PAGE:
FRIEDRICHSDORF, Germany — On a German late-summer’s day in 1987, Elder Russell M. Nelson, Elder Neal A. Maxwell and Elder Joseph B. Wirthlin told the Frankfurt Germany Temple committee chair that they wanted to stretch their legs for a few minutes before the temple dedication.
The committee chair, a 46-year-old stake president and chief pilot for Lufthansa named Dieter Uchtdorf, quickly grabbed his 17-year-old son.
“I thought, ‘What a wonderful opportunity for Guido to be with three apostles,’” he recalled this week. “It was a wonderful moment.”
A photograph of that walk is an Uchtdorf family treasure. They plan to reenact it this weekend during the open house for the freshly renovated Frankfurt temple. “I want to walk with my son and his family up that same street,” Elder Uchtdorf said.
That walk and the new photograph they take will symbolize a full and fulfilling circle traveled by the Uchtdorfs and the Church in Germany in the 32 years since they hosted prophets, seers and revelators in a city that fiercely resisted the temple at first. Much has changed in three decades. For one, Elder Uchtdorf himself is the apostle walking the city’s streets at this open house, and he has been assigned to rededicate the temple on Oct. 20. Meanwhile, leaders and residents of Friedrichsdorf — the municipality where the temple is located — say they love the temple just as the late President Gordon B. Hinckley had promised them they would.
Everywhere the Uchtdorfs turned this week, they found themselves discovering just how much has come full circle since the two years Elder Uchtdorf spent leading the temple committee.
As an 11-year-old boy, Dieter Uchtdorf escaped Communist Eastern Europe with his mother. They were refugees. A few years later, he considered leaving West Germany.
“As a teenager, it seemed like we went to the docks every week to wave goodbye as people immigrated to the United States,” he said.
The departures thinned the Church’s ranks here.
“When my family joined the Church, our ward was filled to capacity,” Elder Uchtdorf’s wife, Sister Harriet Uchtdorf, recalled. “But people kept leaving.”
Counsel came from Theodore M. Burton, who presided over the West Germany and European missions and later was a Church General Authority.
“He made it a point that we should stay home and build the kingdom here,” Elder Uchtdorf said. “For me it was normal; you left for the United States. He said, ‘Stay. Stay here.’ That was a time we didn’t have a temple yet. He said, ‘Stay, and the temple will come.’”
Temples did come — in 1955 to Switzerland; in 1985 to Freiberg in East Germany; and in 1987 to Frankfurt in West Germany.
President Burton ordained young Dieter an elder before he went into the Air Force and wrote him a personal letter of encouragement.
“Theodore M. Burton is for me, and for many others here, a key player for why we are here and why a temple is here,” Elder Uchtdorf said.
Another full circle was completed recently when President Burton’s grandson James Burton told Elder Uchtdorf the family had a first-edition copy of the Book of Mormon and said the family wanted to donate it to Frankfurt. On Tuesday, Elder Uchtdorf showed that Book of Mormon and three early German-language copies to Wolfgang Thielman, a journalist for Die Zeit, a national weekly German newspaper with a print circulation of more than 500,000. That came after Elder Uchtdorf gave Thielman a tour of the renovated temple.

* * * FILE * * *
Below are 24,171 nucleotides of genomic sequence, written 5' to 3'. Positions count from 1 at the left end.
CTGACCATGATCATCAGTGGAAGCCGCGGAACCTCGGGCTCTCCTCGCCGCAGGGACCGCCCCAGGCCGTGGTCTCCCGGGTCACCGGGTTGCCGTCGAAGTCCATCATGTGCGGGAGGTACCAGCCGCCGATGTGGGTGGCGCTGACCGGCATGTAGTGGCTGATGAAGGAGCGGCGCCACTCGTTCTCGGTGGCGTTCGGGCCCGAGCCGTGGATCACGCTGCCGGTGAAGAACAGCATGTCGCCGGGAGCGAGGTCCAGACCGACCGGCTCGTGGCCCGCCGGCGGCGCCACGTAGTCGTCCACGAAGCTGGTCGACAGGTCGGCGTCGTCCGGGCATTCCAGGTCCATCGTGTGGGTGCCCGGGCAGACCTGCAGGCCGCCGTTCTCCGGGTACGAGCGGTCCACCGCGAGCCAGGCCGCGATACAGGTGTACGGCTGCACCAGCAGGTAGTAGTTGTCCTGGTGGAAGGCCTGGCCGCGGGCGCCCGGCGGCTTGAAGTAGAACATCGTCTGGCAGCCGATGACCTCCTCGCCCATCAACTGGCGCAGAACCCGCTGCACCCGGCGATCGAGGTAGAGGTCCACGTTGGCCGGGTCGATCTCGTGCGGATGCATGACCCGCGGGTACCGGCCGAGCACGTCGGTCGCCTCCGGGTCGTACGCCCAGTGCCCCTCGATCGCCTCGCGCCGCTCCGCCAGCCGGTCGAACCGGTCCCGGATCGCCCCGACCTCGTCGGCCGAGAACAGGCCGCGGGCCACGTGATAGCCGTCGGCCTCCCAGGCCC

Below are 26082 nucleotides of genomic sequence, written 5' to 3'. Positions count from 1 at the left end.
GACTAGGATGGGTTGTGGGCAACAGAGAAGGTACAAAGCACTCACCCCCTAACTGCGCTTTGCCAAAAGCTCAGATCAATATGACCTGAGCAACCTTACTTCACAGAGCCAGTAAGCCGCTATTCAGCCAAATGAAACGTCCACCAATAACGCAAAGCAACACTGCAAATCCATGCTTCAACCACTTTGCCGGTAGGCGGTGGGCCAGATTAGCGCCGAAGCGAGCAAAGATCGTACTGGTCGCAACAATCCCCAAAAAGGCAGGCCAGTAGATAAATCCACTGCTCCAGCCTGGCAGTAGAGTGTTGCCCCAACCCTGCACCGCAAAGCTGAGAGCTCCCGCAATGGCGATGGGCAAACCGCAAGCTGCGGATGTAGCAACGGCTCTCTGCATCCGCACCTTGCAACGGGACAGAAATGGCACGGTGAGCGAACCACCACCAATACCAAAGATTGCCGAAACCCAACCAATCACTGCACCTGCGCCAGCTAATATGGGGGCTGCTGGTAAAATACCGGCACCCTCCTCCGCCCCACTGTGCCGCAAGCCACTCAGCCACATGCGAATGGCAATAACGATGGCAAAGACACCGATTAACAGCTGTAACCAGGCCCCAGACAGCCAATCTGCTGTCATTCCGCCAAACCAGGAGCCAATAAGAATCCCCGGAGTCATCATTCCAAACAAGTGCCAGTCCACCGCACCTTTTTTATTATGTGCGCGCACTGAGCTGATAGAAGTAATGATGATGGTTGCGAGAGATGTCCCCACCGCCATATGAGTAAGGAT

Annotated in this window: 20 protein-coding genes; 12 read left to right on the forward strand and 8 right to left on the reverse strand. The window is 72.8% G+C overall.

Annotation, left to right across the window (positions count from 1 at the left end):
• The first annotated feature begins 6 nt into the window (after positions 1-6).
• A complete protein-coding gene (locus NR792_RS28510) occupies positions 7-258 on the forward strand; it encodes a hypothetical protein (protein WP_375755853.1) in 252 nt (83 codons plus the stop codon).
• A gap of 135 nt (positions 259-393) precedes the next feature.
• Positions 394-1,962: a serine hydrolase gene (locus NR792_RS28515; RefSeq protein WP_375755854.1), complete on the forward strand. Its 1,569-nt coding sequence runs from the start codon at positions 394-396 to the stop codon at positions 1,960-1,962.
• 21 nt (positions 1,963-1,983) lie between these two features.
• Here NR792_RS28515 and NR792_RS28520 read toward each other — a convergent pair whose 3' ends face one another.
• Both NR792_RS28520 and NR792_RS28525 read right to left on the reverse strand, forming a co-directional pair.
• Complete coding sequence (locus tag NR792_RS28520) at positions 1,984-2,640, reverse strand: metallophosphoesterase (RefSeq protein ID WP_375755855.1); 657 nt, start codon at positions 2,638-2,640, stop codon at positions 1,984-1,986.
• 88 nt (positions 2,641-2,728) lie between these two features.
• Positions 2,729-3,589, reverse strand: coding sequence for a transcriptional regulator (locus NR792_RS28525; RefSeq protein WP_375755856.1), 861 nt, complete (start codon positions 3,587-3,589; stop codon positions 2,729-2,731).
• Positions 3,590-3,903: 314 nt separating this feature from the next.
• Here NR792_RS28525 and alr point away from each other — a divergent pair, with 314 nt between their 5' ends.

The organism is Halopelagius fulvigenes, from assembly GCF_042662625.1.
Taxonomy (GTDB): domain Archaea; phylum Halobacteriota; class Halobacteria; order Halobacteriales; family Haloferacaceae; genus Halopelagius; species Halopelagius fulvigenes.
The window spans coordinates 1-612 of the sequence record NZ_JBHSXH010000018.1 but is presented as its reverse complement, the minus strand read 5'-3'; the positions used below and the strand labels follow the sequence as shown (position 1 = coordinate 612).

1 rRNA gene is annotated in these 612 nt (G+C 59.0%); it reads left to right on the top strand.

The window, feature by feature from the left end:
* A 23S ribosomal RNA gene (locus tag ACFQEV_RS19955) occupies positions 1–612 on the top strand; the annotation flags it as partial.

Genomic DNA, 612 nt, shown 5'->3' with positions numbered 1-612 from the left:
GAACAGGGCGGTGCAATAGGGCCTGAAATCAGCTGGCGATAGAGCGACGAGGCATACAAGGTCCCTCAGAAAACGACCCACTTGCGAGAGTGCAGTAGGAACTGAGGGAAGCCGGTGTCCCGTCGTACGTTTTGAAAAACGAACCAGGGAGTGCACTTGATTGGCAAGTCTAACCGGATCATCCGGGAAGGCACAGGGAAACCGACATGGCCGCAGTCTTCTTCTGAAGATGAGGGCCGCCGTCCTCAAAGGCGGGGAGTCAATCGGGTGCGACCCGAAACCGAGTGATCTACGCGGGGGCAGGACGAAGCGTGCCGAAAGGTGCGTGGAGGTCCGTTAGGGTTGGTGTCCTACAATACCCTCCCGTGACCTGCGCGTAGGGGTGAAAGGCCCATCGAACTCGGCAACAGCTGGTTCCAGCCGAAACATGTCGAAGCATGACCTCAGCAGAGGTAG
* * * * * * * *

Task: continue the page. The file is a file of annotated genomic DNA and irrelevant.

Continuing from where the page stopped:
James Burton will be at the temple’s rededication next month. Elder Uchtdorf has asked him to speak briefly.
Theilman interviewed Elder Uchtdorf at length, another parallel to 1987. During the original open house then, a national German television network asked the very busy temple committee chairman to do a live interview. It was a chaotic, tense time with real concerns over the Church’s public image in Friedrichsdorf and Germany. Church members prayed and fasted for him, though he didn’t know it.
“I was sitting in front of my television praying the whole time,” Sister Uchtdorf said. “We knew some journalists might try to attack or embarrass him.”
The interview was scheduled to last two minutes, because the reporter expected breaking video of a crash to arrive at the station. It didn’t. The interview stretched nearly nine minutes. In the video, Elder Uchtdorf is young, stylish and sure. It was a landmark moment for the Church, one that resonated with members and missionaries.
In 1984, Dieter Uchtdorf was a busy man. He had significant responsibilities with both Lufthansa and its union, then was made chief pilot. Then Elder Wirthlin interviewed him during the search for a new stake president. Elder Uchtdorf said he assumed he was “totally out of the picture” because he had too much to do.
Still, Elder Wirthlin extended the call to be the stake president. A year later, the area president, Elder Carlos E. Asay, asked him to add more to his plate and chair the temple committee for the open house and dedication.
“I didn’t know what I was getting into,” he said. “I got into it and realized how much work it was. Fortunately, my work schedule was flexible and provided extra resources.”
“I knew which calls were Lufthansa calls and which were Church calls,” Sister Uchtdorf said.
Several times, they scrambled to complete tasks for what became a massive open house that drew 70,000 people. Lines stretched all over the block. The Uchtdorfs balanced their family life, his job, his stake presidency responsibilities and the open house and dedication in a month that seemed like it wouldn’t end.